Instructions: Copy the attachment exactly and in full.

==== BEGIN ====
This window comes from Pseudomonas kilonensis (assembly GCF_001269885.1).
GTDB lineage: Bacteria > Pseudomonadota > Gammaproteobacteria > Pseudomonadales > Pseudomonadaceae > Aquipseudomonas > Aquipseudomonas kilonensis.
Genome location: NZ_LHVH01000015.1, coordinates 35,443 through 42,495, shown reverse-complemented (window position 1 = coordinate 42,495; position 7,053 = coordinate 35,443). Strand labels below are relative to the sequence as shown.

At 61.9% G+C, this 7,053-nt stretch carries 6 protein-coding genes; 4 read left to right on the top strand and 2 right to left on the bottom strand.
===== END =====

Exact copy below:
This window comes from Pseudomonas kilonensis (assembly GCF_001269885.1).
GTDB lineage: Bacteria > Pseudomonadota > Gammaproteobacteria > Pseudomonadales > Pseudomonadaceae > Aquipseudomonas > Aquipseudomonas kilonensis.
Genome location: NZ_LHVH01000015.1, coordinates 35,443 through 42,495, shown reverse-complemented (window position 1 = coordinate 42,495; position 7,053 = coordinate 35,443). Strand labels below are relative to the sequence as shown.

At 61.9% G+C, this 7,053-nt stretch carries 6 protein-coding genes; 4 read left to right on the top strand and 2 right to left on the bottom strand.